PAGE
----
Hi, here’s a thing that I wrote for my friend, Noble. He is an incredibly talented and all-around wonderful human that you should support. Check out his site here.
Insecurity, Aisle 13. A Reflection of Adolescent Fashion Woes.
By Shelby Newallis
When I think about how and why my style developed, I can trace it back to the time in my life when I had to become aware of how I can use clothes to hide my body or make it seen.
I was always a slim kid. I was active in sports and dance; all of which I had potential in, but no genuine desire to be better than average. This resulted in a slender, childlike body. Until, I had a complete transformation in the unfortunate time span of about a year; leaving me, like many pre-teen girls feeling like puberty did them dirty.
Going from a pre-pubescent twiggy body to a curvalicious womanly body doesn’t sound that bad, until you remember that it was in the seventh grade, a time when insecurity was as pervasive as the wafting odor of Axe body spray.
So, why I am I sharing arguably too many details about a non-enjoyable part of my adolescence? Not, because I love re-hashing the feelings of embarrassment and insecurity that I felt at that point in my life. Rather, I think it’s important as women to reflect upon all the times in your life you felt less than beautiful. Why as girls and women, do we allow ourselves to feel like these “growing pains” are something of which we need to feel ashamed.
I remember that feeling of walking through Hollister or Abercrombie and Fitch (so 2000s, I know) and feeling so out of place. While this clothing sat beautifully on my pre-pubescent peers, I couldn’t even dream of squeezing into an XL, unless it was a baby doll shirt (it was 2007, after all) and at that, my boobs would still be hanging out, which to me, was absolutely mortifying. These stores advertised their clothing with slim, blonde girls who looked great in their clothing, even after puberty…but that wasn’t me.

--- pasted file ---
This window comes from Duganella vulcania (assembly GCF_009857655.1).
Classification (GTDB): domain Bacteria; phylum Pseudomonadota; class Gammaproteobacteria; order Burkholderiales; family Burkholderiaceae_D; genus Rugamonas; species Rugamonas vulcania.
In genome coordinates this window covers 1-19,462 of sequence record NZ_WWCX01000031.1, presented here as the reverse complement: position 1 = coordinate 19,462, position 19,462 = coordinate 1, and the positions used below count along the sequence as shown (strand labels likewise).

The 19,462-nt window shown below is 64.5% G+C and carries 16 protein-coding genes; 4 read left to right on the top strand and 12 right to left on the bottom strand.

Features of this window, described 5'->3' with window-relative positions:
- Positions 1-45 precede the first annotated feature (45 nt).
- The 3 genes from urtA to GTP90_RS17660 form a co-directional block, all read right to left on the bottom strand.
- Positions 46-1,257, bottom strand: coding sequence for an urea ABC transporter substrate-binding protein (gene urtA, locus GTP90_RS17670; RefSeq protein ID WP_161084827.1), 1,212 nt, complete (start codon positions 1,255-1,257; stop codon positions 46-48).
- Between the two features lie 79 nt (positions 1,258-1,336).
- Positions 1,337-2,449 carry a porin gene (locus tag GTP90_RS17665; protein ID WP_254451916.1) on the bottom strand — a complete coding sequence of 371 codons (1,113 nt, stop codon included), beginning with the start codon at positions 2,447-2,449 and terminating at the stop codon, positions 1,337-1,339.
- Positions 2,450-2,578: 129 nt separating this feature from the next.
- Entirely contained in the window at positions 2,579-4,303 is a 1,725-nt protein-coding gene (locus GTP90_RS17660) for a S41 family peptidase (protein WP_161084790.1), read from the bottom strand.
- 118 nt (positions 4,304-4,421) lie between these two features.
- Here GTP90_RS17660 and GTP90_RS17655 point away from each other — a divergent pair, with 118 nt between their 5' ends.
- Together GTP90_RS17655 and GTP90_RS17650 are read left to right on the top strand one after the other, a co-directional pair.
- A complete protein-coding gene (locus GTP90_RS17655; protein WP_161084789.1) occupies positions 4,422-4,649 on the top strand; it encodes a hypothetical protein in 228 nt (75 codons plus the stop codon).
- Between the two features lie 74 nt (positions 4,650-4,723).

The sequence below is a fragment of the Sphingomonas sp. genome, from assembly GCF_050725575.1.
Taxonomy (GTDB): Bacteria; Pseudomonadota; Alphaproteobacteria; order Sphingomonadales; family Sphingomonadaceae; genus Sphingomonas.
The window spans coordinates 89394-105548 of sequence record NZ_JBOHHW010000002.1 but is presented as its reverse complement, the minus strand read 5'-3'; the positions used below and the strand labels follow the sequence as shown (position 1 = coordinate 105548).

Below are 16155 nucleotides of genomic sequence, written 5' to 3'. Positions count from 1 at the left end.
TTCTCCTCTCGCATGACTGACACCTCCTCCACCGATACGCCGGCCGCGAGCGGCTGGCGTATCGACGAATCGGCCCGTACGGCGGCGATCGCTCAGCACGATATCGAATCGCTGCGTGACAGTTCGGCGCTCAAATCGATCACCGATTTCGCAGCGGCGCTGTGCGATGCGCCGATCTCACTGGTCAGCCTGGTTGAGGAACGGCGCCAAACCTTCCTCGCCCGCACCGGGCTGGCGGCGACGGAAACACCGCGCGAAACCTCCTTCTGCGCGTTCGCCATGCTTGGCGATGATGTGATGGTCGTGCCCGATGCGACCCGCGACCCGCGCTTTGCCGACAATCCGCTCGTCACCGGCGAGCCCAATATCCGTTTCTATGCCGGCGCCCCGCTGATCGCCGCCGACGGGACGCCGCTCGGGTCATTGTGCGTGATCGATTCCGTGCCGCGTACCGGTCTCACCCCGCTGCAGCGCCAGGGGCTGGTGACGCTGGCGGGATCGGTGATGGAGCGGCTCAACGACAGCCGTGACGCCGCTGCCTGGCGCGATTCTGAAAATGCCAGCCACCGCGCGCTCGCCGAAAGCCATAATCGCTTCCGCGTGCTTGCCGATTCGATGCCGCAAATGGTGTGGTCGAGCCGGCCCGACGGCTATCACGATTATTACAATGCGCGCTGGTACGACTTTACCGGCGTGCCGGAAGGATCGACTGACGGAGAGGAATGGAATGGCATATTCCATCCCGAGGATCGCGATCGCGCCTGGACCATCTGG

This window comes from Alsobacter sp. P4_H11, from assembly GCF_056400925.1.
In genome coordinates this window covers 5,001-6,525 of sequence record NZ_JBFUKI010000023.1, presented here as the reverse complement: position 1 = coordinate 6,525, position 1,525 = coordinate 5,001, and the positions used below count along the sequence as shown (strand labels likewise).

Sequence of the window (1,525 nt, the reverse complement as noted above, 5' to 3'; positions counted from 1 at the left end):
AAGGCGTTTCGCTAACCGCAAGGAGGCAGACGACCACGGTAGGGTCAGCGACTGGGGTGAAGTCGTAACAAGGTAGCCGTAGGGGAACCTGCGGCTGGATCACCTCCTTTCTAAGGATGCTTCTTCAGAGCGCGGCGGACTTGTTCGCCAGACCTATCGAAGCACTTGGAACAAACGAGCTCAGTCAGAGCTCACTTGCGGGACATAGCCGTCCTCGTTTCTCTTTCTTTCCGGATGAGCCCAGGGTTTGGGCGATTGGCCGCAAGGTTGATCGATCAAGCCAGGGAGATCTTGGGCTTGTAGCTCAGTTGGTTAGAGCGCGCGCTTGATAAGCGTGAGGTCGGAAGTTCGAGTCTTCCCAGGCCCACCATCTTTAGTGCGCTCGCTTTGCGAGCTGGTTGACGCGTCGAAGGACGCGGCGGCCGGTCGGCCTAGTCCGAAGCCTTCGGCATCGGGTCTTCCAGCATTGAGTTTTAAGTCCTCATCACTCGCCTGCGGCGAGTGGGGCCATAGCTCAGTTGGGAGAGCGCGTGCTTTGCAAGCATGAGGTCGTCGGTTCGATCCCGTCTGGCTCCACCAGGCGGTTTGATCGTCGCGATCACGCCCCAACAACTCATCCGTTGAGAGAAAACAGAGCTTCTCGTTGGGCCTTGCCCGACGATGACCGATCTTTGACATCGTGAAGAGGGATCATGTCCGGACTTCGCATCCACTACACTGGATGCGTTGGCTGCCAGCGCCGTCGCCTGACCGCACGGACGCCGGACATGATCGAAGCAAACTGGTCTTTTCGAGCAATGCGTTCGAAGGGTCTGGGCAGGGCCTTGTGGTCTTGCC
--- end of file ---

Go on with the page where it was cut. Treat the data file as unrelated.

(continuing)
It didn’t take long for me to realize that my curviness was not welcomed at teeny bopper stores, meaning that if I wanted to look good, I would have to shop in the women’s section. Admitting that ready or not, I had made the transition from girl to woman. This might possibly account for why I’ve always been a bit mature for my age — I grew to love Gap, Banana Republic, Loft and Artisan Clothing — admiring a business casual look, versus the A&F model to which all my friends aspired. I discovered the key to feeling beautiful was feeling comfortable; something that comes from inner confidence and a wicked outfit.
In high school and beyond, I developed my own style, which I can best describe as Urban Art Teacher. This means a mix of printed tees, lots of denim, eccentric jewelry and classic boots with the occasional blazer. I think nowadays, there are the same pressures in adolescence to look model-perfect, but I’m happy to say that there has been distinct progress in favor of body positivity and I hope that young girls are feeling this change as well. I think, now more than ever, it’s time to celebrate individuality, something that my dear friend, Noble understands so well, and something that guides all of his work. I think as consumers, it is our job now to support artists and designers who celebrate the uniqueness of you, making clothes and products that make each and everyone of us feel comfortable and beautiful.
So happy reflecting and happy shopping!